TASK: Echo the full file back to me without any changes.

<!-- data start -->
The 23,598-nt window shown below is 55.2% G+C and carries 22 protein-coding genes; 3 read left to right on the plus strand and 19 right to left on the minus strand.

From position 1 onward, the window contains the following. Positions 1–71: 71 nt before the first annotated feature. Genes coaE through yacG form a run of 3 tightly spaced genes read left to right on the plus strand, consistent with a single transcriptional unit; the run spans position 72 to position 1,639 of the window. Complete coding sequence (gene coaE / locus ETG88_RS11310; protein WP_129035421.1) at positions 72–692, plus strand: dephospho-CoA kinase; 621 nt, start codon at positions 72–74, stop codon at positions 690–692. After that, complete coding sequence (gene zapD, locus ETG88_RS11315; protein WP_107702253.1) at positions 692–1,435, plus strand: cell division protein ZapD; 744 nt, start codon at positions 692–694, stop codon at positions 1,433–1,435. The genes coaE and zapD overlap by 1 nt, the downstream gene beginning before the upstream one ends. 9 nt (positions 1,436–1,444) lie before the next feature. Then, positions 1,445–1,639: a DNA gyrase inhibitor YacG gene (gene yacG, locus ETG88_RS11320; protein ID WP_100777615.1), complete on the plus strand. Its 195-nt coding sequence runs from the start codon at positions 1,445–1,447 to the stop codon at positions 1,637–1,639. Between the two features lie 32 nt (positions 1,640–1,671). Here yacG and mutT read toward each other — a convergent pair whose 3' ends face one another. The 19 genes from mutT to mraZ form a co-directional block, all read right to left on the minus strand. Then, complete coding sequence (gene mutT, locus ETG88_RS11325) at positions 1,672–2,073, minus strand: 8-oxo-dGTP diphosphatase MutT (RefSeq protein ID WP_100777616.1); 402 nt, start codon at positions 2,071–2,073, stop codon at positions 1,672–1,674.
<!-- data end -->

The 23,598-nt window shown below is 55.2% G+C and carries 22 protein-coding genes; 3 read left to right on the plus strand and 19 right to left on the minus strand.

From position 1 onward, the window contains the following. Positions 1–71: 71 nt before the first annotated feature. Genes coaE through yacG form a run of 3 tightly spaced genes read left to right on the plus strand, consistent with a single transcriptional unit; the run spans position 72 to position 1,639 of the window. Complete coding sequence (gene coaE / locus ETG88_RS11310; protein WP_129035421.1) at positions 72–692, plus strand: dephospho-CoA kinase; 621 nt, start codon at positions 72–74, stop codon at positions 690–692. After that, complete coding sequence (gene zapD, locus ETG88_RS11315; protein WP_107702253.1) at positions 692–1,435, plus strand: cell division protein ZapD; 744 nt, start codon at positions 692–694, stop codon at positions 1,433–1,435. The genes coaE and zapD overlap by 1 nt, the downstream gene beginning before the upstream one ends. 9 nt (positions 1,436–1,444) lie before the next feature. Then, positions 1,445–1,639: a DNA gyrase inhibitor YacG gene (gene yacG, locus ETG88_RS11320; protein ID WP_100777615.1), complete on the plus strand. Its 195-nt coding sequence runs from the start codon at positions 1,445–1,447 to the stop codon at positions 1,637–1,639. Between the two features lie 32 nt (positions 1,640–1,671). Here yacG and mutT read toward each other — a convergent pair whose 3' ends face one another. The 19 genes from mutT to mraZ form a co-directional block, all read right to left on the minus strand. Then, complete coding sequence (gene mutT, locus ETG88_RS11325) at positions 1,672–2,073, minus strand: 8-oxo-dGTP diphosphatase MutT (RefSeq protein ID WP_100777616.1); 402 nt, start codon at positions 2,071–2,073, stop codon at positions 1,672–1,674.